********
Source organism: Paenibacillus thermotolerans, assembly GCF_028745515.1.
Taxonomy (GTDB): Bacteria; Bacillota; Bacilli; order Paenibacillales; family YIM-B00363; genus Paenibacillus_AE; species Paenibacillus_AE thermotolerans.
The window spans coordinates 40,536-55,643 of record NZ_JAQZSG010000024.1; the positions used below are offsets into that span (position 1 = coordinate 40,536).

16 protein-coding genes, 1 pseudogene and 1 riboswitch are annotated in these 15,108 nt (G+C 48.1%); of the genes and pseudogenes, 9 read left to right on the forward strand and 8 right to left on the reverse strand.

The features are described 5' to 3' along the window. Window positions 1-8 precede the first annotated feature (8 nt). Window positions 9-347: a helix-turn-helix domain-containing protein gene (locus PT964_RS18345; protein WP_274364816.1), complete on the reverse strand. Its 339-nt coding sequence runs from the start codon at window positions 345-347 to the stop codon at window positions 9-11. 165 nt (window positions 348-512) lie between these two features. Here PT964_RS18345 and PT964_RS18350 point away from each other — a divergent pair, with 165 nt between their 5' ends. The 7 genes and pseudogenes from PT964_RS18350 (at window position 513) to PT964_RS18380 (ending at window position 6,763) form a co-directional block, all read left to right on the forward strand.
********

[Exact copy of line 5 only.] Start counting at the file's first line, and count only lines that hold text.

The features are described 5' to 3' along the window. Window positions 1-8 precede the first annotated feature (8 nt). Window positions 9-347: a helix-turn-helix domain-containing protein gene (locus PT964_RS18345; protein WP_274364816.1), complete on the reverse strand. Its 339-nt coding sequence runs from the start codon at window positions 345-347 to the stop codon at window positions 9-11. 165 nt (window positions 348-512) lie between these two features. Here PT964_RS18345 and PT964_RS18350 point away from each other — a divergent pair, with 165 nt between their 5' ends. The 7 genes and pseudogenes from PT964_RS18350 (at window position 513) to PT964_RS18380 (ending at window position 6,763) form a co-directional block, all read left to right on the forward strand.